View Full Version : Beqaa - Machghara

01-07-2009, 01:04 AM
Origin of the name

The name comes from the secret of its water and springs. It comes from "as-Shaghour", abundance and generosity, according to the linguistics, the name has an Assyrian roots.


Mashghara, lying on the southern edge of the green Bekaa valley, is a charming town on the western slopes of the valley southern hills, thus being almost within the frontiers of Southwest Bekaa, caught within the numerous folds of the mountain stretching from Dahr Al-Baidar in the north to Tawmat Niha south-east of Jezzine. Only one hour's walk from Mashghara flows the River Litani dividing the Western Bekaa from its Eastern side and providing an astounding scene of natural beauty as it surges through a deep and narrow ravine by the Cavern of Pigeons. Mashghara abounds with springs whose waters are piercing ice cold.

During the war of 1914-1918 the inhabitants felt the need to channel water to irrigate a stretch of their land known as the Plain to the east of the town. The late Jacob Abu-Samra Trabulsi undertook to make a canal starting from a dam on a water-course in the valley and continue it round the mountain to the fields in question. But there was an obstacle in the form of a rocky hillock at least thirty yards across. However, there was no choice but to chip a way through, and the workmen started digging. Soon they were amazed to discover under their foot an ancient canal, which they followed in removing the earth and clearing it in order to be used sooner than expected .On the east side of the mountain, facing the town, there is a construction called Nabi (Prophet) Noon. On a summit above it to the south there is another old building, which however is still in a state of ruin, believed by some to be the original site of the prophet Noon, or alternatively one of the heathen "high places" alluded to in the Bible. In the plain of Mashghara there are a number of dwellings and tombs carved out of the rocks, but there is no writing to indicate who the inhabitants were or who was buried there.

The industry of Mashghara

The main industry of Mashghara other than agriculture is the tanning industry. How it began in Mashghara and who developed it are questions answered by Mr. Elias Habboush:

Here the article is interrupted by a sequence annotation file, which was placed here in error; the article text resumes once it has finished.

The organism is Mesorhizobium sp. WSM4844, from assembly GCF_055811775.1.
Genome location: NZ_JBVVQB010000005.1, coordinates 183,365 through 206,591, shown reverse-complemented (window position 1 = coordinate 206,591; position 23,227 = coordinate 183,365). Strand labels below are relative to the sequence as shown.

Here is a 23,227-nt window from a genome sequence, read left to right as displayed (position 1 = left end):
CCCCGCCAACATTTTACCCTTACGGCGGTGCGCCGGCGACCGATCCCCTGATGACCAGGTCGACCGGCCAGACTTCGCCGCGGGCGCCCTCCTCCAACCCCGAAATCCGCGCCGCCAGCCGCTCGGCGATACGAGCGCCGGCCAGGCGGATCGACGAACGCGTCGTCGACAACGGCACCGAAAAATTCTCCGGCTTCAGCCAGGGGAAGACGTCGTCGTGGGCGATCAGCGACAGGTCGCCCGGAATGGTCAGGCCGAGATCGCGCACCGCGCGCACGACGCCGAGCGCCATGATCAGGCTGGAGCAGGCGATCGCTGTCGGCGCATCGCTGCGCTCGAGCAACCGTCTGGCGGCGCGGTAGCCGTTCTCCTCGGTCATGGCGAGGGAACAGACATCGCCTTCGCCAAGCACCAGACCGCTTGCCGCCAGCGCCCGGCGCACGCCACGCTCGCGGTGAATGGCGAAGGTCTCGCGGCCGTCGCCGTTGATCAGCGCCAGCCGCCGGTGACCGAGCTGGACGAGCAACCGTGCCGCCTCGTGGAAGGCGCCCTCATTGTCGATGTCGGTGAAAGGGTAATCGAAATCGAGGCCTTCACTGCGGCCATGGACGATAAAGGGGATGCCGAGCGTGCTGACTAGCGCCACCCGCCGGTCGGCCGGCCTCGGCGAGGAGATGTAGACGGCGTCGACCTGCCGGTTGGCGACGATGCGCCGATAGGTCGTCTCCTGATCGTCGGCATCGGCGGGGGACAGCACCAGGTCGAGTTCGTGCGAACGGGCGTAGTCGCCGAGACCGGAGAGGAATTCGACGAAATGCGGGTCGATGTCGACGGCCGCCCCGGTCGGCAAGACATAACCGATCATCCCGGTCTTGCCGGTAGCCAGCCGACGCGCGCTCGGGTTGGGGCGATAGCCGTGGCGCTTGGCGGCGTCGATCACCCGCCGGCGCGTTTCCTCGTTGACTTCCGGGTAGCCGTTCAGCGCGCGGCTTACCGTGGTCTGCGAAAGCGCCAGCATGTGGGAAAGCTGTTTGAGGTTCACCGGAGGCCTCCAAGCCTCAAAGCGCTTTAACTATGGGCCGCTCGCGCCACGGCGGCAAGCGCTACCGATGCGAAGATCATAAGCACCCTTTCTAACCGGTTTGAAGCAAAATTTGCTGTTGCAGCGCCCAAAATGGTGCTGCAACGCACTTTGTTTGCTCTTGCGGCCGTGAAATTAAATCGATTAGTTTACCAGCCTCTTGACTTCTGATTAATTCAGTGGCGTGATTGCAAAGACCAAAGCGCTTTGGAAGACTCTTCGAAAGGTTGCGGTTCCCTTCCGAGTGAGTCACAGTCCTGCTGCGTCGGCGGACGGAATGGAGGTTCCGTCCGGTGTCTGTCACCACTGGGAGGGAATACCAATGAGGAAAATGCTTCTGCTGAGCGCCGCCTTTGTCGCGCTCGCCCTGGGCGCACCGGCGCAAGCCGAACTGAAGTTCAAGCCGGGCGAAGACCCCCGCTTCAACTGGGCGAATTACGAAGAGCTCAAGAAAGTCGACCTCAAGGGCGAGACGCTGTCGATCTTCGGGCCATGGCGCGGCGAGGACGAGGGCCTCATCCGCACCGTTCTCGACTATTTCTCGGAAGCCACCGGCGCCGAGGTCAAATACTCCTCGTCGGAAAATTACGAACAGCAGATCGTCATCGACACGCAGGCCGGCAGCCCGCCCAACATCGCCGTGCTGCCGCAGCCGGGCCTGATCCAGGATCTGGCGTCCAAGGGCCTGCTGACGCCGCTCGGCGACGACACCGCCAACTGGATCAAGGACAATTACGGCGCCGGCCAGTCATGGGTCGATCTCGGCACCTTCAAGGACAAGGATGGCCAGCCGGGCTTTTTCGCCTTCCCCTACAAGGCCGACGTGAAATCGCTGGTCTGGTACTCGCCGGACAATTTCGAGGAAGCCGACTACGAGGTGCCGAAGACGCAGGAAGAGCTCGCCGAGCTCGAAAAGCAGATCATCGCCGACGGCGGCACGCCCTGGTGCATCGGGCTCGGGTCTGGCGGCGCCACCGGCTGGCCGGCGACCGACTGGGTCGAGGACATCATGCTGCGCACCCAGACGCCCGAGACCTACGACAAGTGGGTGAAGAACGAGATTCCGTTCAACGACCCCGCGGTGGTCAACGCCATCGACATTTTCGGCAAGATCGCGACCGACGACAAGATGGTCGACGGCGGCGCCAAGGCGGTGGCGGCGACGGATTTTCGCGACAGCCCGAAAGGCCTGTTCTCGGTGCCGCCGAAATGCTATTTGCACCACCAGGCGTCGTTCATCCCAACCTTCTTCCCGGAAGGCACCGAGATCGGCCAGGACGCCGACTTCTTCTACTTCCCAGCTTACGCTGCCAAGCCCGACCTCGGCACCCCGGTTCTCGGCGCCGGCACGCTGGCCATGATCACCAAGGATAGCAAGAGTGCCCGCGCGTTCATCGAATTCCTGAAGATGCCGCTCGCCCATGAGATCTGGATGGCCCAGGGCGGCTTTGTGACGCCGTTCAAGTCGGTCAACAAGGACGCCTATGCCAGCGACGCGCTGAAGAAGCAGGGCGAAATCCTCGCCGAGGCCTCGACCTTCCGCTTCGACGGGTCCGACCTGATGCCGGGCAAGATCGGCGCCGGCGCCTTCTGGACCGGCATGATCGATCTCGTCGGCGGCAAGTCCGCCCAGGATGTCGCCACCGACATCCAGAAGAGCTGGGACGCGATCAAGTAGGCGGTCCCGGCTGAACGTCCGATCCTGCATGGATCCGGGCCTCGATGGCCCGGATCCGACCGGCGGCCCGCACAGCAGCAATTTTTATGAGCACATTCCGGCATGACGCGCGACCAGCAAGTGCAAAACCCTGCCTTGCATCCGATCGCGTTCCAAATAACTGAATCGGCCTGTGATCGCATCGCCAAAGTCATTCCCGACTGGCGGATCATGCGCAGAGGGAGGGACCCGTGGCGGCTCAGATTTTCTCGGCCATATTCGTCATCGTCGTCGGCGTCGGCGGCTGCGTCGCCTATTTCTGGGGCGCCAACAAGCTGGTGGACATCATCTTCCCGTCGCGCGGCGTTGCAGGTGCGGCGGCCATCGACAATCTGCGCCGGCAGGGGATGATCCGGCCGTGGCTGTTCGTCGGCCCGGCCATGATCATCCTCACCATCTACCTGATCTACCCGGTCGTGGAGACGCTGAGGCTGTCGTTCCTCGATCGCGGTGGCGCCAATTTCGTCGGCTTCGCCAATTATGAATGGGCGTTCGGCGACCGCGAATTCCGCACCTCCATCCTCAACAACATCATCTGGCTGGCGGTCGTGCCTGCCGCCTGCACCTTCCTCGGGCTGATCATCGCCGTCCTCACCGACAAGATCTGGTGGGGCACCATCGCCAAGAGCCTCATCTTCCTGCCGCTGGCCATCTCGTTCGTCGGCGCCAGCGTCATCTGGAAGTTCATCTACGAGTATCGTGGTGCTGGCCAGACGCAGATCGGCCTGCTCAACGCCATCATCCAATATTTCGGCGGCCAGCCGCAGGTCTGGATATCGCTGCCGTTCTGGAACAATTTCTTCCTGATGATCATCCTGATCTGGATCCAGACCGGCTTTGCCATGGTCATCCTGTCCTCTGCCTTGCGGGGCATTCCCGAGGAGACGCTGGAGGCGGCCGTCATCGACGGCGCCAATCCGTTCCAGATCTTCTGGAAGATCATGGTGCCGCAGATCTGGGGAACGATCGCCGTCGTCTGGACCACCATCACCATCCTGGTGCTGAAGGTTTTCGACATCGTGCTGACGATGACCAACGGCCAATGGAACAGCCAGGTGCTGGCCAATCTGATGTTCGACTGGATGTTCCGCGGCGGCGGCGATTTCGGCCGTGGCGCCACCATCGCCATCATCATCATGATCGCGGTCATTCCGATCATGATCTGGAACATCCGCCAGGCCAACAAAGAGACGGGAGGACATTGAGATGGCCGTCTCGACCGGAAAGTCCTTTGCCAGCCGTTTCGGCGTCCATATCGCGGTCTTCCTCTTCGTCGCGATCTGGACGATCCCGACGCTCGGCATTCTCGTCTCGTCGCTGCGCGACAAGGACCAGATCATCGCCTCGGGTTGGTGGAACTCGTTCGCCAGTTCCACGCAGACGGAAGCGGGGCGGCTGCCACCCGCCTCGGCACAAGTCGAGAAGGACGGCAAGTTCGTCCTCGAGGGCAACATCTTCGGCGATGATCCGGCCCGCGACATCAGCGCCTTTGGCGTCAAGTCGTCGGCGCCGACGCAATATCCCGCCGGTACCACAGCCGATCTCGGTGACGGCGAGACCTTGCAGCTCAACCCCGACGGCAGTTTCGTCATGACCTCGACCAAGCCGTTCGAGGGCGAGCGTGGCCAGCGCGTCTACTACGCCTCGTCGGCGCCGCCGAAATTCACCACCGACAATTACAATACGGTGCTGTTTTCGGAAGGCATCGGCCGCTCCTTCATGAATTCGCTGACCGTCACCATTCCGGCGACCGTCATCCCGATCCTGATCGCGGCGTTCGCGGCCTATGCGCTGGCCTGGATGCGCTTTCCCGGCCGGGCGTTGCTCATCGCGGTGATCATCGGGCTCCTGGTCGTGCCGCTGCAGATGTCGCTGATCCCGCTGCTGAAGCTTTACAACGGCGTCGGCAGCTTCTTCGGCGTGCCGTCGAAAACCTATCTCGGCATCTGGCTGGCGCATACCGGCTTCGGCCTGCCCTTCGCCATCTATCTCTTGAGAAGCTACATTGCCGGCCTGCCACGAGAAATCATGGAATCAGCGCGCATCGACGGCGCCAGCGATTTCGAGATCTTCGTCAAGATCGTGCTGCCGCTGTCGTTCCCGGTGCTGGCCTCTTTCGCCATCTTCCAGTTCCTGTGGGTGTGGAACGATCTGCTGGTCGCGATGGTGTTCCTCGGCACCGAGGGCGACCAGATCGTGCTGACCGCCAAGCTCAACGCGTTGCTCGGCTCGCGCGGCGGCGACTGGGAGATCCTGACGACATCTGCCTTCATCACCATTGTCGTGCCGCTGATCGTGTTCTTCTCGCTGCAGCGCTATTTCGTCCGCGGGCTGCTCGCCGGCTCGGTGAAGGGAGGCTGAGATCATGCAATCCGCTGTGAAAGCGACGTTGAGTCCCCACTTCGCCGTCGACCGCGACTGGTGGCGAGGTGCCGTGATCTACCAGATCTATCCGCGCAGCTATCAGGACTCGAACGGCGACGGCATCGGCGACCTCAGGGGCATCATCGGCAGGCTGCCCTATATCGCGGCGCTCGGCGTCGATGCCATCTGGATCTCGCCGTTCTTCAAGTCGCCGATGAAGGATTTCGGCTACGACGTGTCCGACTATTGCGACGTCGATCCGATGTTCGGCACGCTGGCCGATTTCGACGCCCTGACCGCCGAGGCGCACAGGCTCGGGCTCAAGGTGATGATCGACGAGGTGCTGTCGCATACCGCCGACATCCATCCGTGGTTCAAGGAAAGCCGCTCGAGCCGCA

He says there was a certain Fares Dib Habboush who worked in a tannery in Egypt until he mastered this craft. He came back to Lebanon and tried first to get a tannery going in Saghbine, but he could not succeed. He then tried again in Ain Taneet and in Sidon with the same result. He finally came to Mashghara, which was ideally suited because of the climate and the water, which were just right for tanning, particularly for making leather for the soles of shoes. In 1869 Fares Dib Habboush began building his tannery, at a time, when it is said there was no tanning done at all either in Lebnaon or in Syria. Mr. Habboush goes on to say that in the 1930's the Salamoun family brought machines for their ttannery, becoming the first in Mashghara to start modernizing.

These machines revolutionized the industry and gave it a new impetus. Mr. Amer Albert Karam tells us that the leather-trade flourished in Mashghara when armies of many nations occupied Mashghara, and got all the tanneries to supplying them with footwear. Shaker Nassif owned the biggest tannery in Mashghara and it was he who had founded the leather industry. He was so powerful; he even made his own currency for the people working for him during the world wars. He had to do that because it was difficult to access gold or other nations currencies (Turkish, French, English or German).

01-07-2009, 01:09 AM
For Pictures please visit these 3 links :

Mashghra_Liban_hiver_2008 (http://www.mashghara.com/images/mashghara_2008/set_01/index.htm)

Eglise_Niah (http://www.mashghara.com/images/eglise/set_01/index.htm)

Old House (http://www.mashghara.com/images/Old_house/index.htm)